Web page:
As 5th Generation aircraft form part of today’s operations, there is a need to understand the future of air systems including the role of Air Power in an information-led, increasingly competitive and complex operational environment. To date, air systems have been divided into so-called ‘generations’, each building on the performance and characteristics of the last, to keep ahead of our adversaries. In 2019, the Aerospace Capability Conference challenged this approach by asking international colleagues from the military, academic and industrial sectors, how the Royal Air Force may deliver the Next Generation Air Force. Rather than adopt a stepped approach to Air Power capabilities, the Next Generation Air Force will continuously evolve by instilling innovation and agility within its DNA, driven by technologically-aware and empowered individuals.
To enable the Royal Air Force to prevail in a contested and degraded environment, it is undergoing an exciting and world-leading transformation programme to modernise and mobilise its Combat Air, ISR and Air Mobility fleets as well as delivering nascent Ballistic Missile Defence, Cyber and Space capabilities. The Conference explored the integrated approach to operations, fused with Cyber and Space, where commanders require assured information at the speed of relevance.
Delegates saw several international high-level speakers share their thoughts on the future battlespace and the challenges of a multi-domain environment. The conference reinforced the utmost importance of tight collaboration between the RAF and its industrial colleagues to maintain the advantage in the next generation.
The conference consisted of the following four sessions:
Session 1: Combat Air: ‘Maximising our Effects’
The RAF will become a Next Generation Air Force by not only increasing its Combat Air mass, but also by developing capabilities with optimised survivability, situational awareness and kinetic effects built-in at the design phase. This session explored the RAF’s vision for its current and future Combat Air systems, from Typhoon and Lightning II, to the extraordinary potential of the Tempest capability.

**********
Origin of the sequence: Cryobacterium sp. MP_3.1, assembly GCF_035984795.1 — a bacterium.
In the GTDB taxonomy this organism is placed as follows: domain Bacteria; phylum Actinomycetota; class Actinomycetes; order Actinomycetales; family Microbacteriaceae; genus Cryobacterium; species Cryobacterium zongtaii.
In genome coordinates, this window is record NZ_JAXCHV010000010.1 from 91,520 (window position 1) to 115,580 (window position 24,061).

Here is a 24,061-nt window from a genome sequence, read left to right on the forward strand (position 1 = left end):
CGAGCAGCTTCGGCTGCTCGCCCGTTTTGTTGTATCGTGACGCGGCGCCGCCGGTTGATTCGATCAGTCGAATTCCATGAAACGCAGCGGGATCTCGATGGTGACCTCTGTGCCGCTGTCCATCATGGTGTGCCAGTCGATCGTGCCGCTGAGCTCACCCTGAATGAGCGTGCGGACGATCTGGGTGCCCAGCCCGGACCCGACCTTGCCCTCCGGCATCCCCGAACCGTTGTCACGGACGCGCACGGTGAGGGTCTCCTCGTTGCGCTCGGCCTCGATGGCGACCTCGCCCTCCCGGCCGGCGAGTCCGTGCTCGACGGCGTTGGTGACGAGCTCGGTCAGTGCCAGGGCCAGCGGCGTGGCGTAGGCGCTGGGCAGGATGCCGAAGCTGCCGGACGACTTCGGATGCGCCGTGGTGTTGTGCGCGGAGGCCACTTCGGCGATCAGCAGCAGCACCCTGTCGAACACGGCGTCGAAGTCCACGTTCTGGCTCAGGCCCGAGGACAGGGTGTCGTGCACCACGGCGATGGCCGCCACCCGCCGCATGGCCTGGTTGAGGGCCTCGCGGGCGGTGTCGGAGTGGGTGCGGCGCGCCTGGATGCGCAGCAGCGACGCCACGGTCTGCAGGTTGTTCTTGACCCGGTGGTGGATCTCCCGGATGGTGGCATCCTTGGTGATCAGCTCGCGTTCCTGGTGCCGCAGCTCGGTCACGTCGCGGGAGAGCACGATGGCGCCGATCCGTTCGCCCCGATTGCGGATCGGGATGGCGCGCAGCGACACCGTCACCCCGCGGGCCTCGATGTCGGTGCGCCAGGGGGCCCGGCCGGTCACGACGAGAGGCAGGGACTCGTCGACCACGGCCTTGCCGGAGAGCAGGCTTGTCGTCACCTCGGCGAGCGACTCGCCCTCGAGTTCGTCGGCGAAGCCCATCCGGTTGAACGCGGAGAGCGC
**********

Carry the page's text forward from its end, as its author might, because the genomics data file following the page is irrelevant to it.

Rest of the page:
Session 2: Air C2/ISR: ‘Information at the Speed of Relevance’
Information is a critical enabler to today’s military commander. This session explored how Defence can achieve credible advantage, gained through the continuous, adaptive, decisive and resilient employment of information and information systems.
Session 3: Space: ‘Coalition Warfighting’
Space is a key Joint enabler and has become an integral part of the RAF’s ability to deliver decisive Air Power effects whenever and wherever they are required. This session explored the RAF’s vision for its nascent Space capabilities including collaborative ventures with our coalition partners.
Session 4: A2AD: ‘Dominance in a Contested and Degraded Operational Environment’
In order to prevail in a battlespace that is likely to become more competitive, particularly in the electromagnetic spectrum, there is a need for the RAF to deliver integrated effects that incorporate Cyber and Space domains. This session explored the challenge of the future operational environment and how Defence can maintain the competitive edge by instilling innovation and agility into its core business.